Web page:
Not to mention the funky-looking fellows you will meet online. You can outfit and customize your online avatar, decking him or her out in camouflaged armor and little purposeless hats. The game also allows you to overlay your own photo on your avatar’s face using Xbox Live! vision. While few people have taken advantage of this feature so far, I eagerly await the first ass-faced terrorist. Not that I’d have much time to study his vertical smile.
If the single-player campaign is merely difficult, the online game is agonizingly hard. The frustration begins when you first jump into the game as a Private Second-Class wearing, for all intents and purposes, just dogtags and socks. As you gain experience, you can unlock new armor, better weapons, and cooler camouflage. However, even with these bonuses, you’ll still be frag fodder for a long while.
The learning curve is, shall I say, formidable. Not only are the maps confusing at first, but the possible camping spots are myriad. Even when you do get the drop on someone, if your first shot isn’t a head shot, it will probably be your last.
Oh sure, you’ll fiddle with your armament during your many respawn screens—switching between types of submachine guns and sniper rifles—but in the end, it takes many hours of learning to pwn before the online game gets even competitive. And then, of course, it’s a lot of fun.
The best move in the game, without a doubt, is the inverted rappel. By climbing up a rope outside a window, flipping your assassin over so his face is looking down, and peeking in the top of the window, you can shoot unsuspecting enemies in the head and impress your audience at the same time. Other tricks include smoke and tear gas grenades, incendiary grenades that blank out your enemy’s infrared goggles, and explosive C4 charges that you can set at convenient choke-points on the map. Neat trickery is what makes the online game, once you’re adept, something of a tactical chess match.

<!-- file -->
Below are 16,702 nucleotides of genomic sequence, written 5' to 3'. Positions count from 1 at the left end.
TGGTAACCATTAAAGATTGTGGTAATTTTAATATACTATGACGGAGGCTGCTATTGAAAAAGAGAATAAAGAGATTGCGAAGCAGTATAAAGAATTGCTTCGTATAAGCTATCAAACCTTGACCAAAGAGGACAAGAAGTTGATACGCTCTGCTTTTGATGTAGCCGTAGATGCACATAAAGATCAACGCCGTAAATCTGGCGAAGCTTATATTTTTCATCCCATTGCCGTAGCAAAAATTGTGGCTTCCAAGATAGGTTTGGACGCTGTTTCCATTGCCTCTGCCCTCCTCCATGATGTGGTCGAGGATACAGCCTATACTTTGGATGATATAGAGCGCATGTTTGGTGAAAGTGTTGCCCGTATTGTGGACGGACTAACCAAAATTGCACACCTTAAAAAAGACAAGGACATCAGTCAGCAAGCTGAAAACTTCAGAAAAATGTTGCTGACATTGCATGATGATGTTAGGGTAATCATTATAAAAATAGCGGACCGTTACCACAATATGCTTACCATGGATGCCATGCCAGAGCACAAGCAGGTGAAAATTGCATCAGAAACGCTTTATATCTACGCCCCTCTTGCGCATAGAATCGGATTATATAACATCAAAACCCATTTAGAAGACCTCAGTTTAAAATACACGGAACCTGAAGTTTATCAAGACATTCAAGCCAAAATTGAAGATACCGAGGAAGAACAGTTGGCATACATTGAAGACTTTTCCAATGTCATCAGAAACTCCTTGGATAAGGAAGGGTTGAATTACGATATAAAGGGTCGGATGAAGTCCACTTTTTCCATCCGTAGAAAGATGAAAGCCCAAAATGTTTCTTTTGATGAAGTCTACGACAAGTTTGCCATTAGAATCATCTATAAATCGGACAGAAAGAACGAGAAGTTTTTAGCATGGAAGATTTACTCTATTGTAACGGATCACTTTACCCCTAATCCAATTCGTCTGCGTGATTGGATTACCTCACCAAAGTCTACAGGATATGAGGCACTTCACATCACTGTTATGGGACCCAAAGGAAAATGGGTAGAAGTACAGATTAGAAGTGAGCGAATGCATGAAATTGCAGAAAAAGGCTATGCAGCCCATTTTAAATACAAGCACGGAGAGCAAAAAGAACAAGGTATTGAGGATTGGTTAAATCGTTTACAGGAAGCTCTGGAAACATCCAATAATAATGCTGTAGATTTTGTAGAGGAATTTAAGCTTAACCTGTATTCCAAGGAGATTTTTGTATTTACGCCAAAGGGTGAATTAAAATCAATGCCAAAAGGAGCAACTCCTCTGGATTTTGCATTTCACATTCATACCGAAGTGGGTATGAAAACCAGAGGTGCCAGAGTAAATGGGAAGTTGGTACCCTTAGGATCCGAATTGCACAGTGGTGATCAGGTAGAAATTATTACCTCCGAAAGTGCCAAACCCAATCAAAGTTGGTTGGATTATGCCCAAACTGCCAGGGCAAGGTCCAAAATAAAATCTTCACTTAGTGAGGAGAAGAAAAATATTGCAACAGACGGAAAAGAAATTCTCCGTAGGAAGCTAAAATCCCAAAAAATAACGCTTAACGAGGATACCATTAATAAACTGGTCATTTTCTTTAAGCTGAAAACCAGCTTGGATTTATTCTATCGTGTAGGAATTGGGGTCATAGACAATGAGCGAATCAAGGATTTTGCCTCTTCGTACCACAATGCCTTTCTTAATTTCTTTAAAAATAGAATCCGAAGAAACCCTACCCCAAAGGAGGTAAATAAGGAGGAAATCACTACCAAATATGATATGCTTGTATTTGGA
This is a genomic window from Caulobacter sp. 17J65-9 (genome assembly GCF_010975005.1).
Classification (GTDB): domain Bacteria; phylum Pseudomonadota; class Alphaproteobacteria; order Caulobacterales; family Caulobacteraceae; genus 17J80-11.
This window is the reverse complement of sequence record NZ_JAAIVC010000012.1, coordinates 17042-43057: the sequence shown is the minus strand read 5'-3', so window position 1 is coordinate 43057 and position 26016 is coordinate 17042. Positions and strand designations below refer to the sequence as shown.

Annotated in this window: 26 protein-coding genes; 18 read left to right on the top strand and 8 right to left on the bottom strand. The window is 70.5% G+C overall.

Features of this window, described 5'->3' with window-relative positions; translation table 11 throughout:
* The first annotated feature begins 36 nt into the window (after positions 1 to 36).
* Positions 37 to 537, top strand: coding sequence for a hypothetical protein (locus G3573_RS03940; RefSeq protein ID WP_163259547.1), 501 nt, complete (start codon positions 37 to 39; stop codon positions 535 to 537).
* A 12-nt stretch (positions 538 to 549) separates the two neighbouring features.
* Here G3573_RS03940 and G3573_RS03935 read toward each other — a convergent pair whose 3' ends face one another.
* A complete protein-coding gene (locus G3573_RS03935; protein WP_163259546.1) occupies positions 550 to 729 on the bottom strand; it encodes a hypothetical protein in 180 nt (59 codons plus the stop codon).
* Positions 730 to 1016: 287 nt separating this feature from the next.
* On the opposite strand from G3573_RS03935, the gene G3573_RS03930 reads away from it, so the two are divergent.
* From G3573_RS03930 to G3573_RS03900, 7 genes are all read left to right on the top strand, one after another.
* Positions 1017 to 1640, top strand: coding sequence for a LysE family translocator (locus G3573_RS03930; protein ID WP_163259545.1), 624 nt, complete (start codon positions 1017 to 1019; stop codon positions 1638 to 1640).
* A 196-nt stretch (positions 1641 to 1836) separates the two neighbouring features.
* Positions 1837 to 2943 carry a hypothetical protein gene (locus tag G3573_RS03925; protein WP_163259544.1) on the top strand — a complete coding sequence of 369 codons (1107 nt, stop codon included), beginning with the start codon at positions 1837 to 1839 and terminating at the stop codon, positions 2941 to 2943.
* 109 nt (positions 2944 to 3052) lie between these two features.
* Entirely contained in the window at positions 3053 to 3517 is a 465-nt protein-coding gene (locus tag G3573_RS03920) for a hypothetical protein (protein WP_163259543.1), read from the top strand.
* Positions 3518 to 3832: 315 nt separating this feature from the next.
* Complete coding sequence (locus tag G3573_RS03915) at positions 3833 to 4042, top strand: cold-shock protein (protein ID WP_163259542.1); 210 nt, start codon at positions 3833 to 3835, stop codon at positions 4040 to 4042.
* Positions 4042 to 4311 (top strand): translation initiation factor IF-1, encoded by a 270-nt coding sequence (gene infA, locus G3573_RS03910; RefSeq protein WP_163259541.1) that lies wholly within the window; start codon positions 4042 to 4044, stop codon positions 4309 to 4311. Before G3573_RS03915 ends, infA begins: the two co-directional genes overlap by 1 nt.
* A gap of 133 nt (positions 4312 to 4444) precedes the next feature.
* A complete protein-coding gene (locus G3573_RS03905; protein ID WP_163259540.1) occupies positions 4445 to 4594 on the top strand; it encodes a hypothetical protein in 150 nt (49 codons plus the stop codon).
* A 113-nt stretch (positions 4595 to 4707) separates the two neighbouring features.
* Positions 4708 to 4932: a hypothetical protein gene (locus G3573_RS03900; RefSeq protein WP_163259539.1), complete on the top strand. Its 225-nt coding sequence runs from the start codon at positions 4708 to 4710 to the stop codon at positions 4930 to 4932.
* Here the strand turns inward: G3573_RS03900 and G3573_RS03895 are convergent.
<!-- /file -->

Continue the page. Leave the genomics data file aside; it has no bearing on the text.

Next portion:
What would make the chess match better would be, for one, the ability to play ranked games against players of your own caliber. It isn’t until you’re at least a corporal that you discover with what mouth-salivating hunger your enemies viewed your Private’s single stripe during the match set-up screen.
And it would be nice to fight back with your hands. Without either a jump button or a melee attack, agility and swiftness take a back seat to precision aiming. This is most apparent when you’ve managed to sneak behind someone, only to miss the headshot. If only you could strangle. Ah, how many times have we all had a similar wish?
The other drawbacks to the online game deal with the host—sometimes a host will quit a game he is losing, stealing experience from everyone in the match. Often hosts will boot underperforming players [blush] on their own team or overperforming enemies. Although uncommon, you can also run into absurd lags and buggy matches. If there is one thing Vegas is not, it’s fair.
What is remarkable is that, even despite these drawbacks, the steep learning curve, accurate controls, and heated tactical challenge make Vegas’
online game the most complete for the 360 so far. Games are easy to find and join (unlike Gears of War
), and the maps are varied and encourage strategy (unlike F.E.A.R.
). Adding the unlockable carrots at the end of the stick just sweetens the ante.
While the single-player game is repetitive and thin, the online game is robust and challenging. And I didn’t even mention the co-operative campaign and terrorist hunt modes, both of which allow two players on the same console to run themselves into fatal crossfire together. With so many odds stacked in its favor, Rainbow Six Vegas is a tough learn, but it’s also a sure bet.